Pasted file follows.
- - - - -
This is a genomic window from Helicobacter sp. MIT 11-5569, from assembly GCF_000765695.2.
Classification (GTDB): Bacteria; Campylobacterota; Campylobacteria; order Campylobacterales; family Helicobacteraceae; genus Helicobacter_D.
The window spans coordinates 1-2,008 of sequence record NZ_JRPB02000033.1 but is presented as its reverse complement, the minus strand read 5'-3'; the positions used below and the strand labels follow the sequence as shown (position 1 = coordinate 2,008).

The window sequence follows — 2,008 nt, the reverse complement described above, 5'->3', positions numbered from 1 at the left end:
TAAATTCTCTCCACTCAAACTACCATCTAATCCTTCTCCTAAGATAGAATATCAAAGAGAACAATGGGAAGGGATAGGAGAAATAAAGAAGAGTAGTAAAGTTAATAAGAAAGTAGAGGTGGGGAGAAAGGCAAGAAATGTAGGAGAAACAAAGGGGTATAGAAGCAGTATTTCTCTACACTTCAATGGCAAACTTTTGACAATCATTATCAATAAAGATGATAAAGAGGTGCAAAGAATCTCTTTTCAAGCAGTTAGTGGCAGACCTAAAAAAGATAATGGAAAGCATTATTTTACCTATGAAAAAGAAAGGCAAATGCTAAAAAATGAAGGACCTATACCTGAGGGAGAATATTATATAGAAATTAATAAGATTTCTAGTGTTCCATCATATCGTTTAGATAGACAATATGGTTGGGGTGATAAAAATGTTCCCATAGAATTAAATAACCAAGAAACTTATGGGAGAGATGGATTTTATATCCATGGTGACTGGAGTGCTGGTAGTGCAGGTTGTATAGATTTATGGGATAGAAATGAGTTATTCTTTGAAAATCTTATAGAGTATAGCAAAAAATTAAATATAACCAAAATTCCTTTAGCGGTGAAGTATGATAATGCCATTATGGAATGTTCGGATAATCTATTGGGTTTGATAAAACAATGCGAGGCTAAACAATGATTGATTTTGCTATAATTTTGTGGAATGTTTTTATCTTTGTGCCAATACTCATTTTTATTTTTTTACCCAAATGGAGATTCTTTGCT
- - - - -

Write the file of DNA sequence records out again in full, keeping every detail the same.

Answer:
This is a genomic window from Helicobacter sp. MIT 11-5569, from assembly GCF_000765695.2.
Classification (GTDB): Bacteria; Campylobacterota; Campylobacteria; order Campylobacterales; family Helicobacteraceae; genus Helicobacter_D.
The window spans coordinates 1-2,008 of sequence record NZ_JRPB02000033.1 but is presented as its reverse complement, the minus strand read 5'-3'; the positions used below and the strand labels follow the sequence as shown (position 1 = coordinate 2,008).

The window sequence follows — 2,008 nt, the reverse complement described above, 5'->3', positions numbered from 1 at the left end:
TAAATTCTCTCCACTCAAACTACCATCTAATCCTTCTCCTAAGATAGAATATCAAAGAGAACAATGGGAAGGGATAGGAGAAATAAAGAAGAGTAGTAAAGTTAATAAGAAAGTAGAGGTGGGGAGAAAGGCAAGAAATGTAGGAGAAACAAAGGGGTATAGAAGCAGTATTTCTCTACACTTCAATGGCAAACTTTTGACAATCATTATCAATAAAGATGATAAAGAGGTGCAAAGAATCTCTTTTCAAGCAGTTAGTGGCAGACCTAAAAAAGATAATGGAAAGCATTATTTTACCTATGAAAAAGAAAGGCAAATGCTAAAAAATGAAGGACCTATACCTGAGGGAGAATATTATATAGAAATTAATAAGATTTCTAGTGTTCCATCATATCGTTTAGATAGACAATATGGTTGGGGTGATAAAAATGTTCCCATAGAATTAAATAACCAAGAAACTTATGGGAGAGATGGATTTTATATCCATGGTGACTGGAGTGCTGGTAGTGCAGGTTGTATAGATTTATGGGATAGAAATGAGTTATTCTTTGAAAATCTTATAGAGTATAGCAAAAAATTAAATATAACCAAAATTCCTTTAGCGGTGAAGTATGATAATGCCATTATGGAATGTTCGGATAATCTATTGGGTTTGATAAAACAATGCGAGGCTAAACAATGATTGATTTTGCTATAATTTTGTGGAATGTTTTTATCTTTGTGCCAATACTCATTTTTATTTTTTTACCCAAATGGAGATTCTTTGCT